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House Decorum Is Fraying

Stupak said Monday on MSNBC that he “certainly took it as a personal attack on me” when Neugebauer had his outburst. “He said it wasn’t. If it was not directed at me, then I think he owes all the Members of the House of Representatives an apology for violating the rules of proper conduct,” Stupak said.

Referring to racial and homophobic slurs that were said to Members of Congress by protesters, the Michigan Democrat lamented that people seem to have “lost a sense of civility. Not just in the Congress but in this country. ... It’s becoming acceptable. I reject that.”

Republican Conference Chairman Mike Pence (Ind.) told reporters on Sunday that Republicans who cheered the interruption had reacted inappropriately to the protester.

“Citizens in the gallery are the guests of the House,” Pence said. “Outbursts of that nature are not appropriate. House Republicans are going to stand for the rules of decorum on the floor.”

A House GOP aide said the tense environment created by long hours on the floor contributed to the charged atmosphere.

Democratic leaders “kept Members here through the weekend into the dead of night, even though we were scheduled to be in session this week, to force a vote through. They wore people down and nerves were obviously frayed,” the aide said.

But Democrats said Republican leaders need to do more to ensure that rules are followed. Some made a direct correlation between GOP Members applauding the actions of hecklers in the gallery and endorsing egregious comments made by protesters outside.

“I am very disappointed that elements of the Republican Party appear to think they benefit from this kind of mob behavior,” Rep. Barney Frank (D-Mass.) said.

Frank, who says he was the target of a homophobic slur by tea party protesters, said it is “appalling” that some Republicans are condoning the tactics used by protesters. He said Republicans acted like “clowns” when they cheered the gallery heckler.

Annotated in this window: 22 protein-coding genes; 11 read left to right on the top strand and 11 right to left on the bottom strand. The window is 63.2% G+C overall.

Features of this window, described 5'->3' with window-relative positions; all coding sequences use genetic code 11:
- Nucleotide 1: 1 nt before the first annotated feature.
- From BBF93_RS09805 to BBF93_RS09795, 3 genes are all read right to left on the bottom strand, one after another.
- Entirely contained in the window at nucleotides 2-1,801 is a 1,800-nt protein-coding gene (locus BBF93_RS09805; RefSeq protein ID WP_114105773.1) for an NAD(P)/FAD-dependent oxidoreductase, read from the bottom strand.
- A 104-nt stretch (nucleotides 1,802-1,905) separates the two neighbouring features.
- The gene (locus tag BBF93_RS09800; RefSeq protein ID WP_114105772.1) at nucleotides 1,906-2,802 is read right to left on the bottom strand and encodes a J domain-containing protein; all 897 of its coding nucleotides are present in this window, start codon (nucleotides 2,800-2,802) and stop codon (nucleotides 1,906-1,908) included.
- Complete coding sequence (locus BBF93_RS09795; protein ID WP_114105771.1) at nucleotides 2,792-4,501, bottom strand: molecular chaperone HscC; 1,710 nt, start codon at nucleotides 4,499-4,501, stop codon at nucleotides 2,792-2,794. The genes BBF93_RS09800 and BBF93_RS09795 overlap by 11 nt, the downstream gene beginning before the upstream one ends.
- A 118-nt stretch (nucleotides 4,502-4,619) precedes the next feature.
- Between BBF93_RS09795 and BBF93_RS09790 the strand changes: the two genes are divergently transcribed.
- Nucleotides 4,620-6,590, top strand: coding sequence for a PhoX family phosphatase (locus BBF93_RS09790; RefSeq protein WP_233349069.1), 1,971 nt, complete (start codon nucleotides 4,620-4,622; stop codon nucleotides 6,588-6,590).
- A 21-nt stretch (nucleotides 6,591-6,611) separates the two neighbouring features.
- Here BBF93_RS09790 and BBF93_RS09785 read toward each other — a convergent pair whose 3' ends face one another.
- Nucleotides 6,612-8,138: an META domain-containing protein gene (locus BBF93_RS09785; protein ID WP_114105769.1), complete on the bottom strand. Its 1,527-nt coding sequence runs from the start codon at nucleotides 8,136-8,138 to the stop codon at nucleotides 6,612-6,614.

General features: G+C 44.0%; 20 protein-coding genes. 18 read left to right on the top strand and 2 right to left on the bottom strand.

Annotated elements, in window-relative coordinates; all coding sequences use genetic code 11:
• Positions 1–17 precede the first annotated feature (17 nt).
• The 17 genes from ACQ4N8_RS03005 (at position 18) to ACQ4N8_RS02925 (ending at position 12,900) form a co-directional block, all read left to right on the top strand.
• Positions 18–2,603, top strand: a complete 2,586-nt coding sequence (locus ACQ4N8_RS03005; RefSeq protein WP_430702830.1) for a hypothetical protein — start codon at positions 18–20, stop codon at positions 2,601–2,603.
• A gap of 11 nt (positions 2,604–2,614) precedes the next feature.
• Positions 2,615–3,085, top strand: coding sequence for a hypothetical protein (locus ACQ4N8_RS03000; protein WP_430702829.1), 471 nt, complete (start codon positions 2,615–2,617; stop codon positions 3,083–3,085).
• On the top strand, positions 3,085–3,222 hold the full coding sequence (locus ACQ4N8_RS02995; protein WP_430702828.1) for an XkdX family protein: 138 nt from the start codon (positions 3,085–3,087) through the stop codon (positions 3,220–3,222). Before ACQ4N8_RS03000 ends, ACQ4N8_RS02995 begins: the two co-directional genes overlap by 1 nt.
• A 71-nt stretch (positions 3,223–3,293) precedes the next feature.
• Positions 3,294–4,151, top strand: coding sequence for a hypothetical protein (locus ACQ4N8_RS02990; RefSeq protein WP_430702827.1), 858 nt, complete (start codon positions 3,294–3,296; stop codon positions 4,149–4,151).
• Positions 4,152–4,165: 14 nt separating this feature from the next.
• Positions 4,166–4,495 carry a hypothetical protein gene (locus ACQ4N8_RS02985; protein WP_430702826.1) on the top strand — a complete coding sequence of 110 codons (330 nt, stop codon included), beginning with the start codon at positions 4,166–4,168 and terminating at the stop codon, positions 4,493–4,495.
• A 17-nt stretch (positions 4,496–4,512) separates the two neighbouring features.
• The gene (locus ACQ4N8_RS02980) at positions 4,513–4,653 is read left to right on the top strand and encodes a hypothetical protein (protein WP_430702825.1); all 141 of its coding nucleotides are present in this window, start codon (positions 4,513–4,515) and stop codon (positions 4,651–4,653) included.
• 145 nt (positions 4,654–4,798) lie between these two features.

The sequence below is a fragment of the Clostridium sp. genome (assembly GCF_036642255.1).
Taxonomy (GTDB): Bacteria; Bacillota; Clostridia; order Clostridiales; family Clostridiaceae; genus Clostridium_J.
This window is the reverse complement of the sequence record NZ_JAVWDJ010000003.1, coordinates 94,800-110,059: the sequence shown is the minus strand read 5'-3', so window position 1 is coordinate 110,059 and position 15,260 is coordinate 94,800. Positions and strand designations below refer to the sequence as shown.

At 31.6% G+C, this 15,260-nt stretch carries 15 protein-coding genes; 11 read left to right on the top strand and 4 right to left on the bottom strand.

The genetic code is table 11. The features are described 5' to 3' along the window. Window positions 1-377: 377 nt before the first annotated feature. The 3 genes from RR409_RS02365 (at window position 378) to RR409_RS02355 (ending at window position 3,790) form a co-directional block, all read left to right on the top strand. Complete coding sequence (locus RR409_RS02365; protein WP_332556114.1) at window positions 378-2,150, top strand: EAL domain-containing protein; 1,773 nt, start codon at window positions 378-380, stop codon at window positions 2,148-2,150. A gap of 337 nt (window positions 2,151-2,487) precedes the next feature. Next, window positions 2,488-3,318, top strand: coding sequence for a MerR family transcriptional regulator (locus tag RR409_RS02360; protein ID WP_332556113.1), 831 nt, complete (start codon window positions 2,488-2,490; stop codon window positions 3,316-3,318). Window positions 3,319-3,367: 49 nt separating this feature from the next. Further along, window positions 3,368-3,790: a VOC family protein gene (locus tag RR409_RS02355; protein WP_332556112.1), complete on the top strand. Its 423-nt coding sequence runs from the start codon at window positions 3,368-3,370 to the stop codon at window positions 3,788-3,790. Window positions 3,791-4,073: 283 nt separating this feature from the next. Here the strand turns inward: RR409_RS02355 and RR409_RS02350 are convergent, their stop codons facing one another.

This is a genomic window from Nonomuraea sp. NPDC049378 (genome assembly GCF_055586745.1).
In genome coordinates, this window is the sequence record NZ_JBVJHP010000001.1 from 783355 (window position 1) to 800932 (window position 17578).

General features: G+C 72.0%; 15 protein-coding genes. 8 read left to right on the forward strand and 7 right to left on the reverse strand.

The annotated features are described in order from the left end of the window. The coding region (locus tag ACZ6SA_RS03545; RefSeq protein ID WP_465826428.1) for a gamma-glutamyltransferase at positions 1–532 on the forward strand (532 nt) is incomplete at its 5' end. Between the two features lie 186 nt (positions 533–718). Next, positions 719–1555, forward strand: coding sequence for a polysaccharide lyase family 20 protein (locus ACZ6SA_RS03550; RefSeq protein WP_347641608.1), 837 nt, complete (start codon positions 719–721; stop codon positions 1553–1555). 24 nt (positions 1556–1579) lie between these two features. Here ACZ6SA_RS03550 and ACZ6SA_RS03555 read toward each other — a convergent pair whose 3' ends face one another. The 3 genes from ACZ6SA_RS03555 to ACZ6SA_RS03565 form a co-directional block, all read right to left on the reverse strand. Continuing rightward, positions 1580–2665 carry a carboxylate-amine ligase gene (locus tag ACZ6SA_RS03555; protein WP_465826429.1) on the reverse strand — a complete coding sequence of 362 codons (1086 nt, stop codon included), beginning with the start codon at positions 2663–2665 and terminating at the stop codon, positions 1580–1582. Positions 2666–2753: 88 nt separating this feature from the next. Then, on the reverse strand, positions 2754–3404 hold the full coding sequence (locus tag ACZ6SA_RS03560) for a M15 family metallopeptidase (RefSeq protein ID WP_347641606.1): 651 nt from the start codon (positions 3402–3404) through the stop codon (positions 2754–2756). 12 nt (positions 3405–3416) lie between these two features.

The Massachusetts Democrat called on Boehner to “stop adding to that kind of outrageous bullying” and dismissed Boehner’s statements that there were only isolated instances of tea party protesters using slurs against lawmakers.

“No they weren’t. He wasn’t there. He ought to be refraining from inflammatory rhetoric himself,” Frank said.

Some Democrats have felt the effects of the charged environment firsthand. Someone threw a brick through the window of Rules Chairwoman Louise Slaughter’s (D-N.Y.) district office Friday, an incident now being investigated by the Capitol Police and the FBI.

Slaughter said her office has been getting “threatened constantly” as the health care debate has run its course.

“The shouting of something as derogatory as ‘baby killer’ is bad, but what’s even worse is inciting people in the galleries to shout and jeer, encouraging crowds that are making threatening and racist comments, and tolerating a climate of incivility,” Slaughter said.

Correction: March 26, 2010

The article incorrectly described a Feb. 24 incident on the House floor. Rep. Anthony Weiner (D-N.Y.) withdrew remarks he made about the Republican Party and the insurance industry following an objection and a request that Weiner’s comments be removed from the record.

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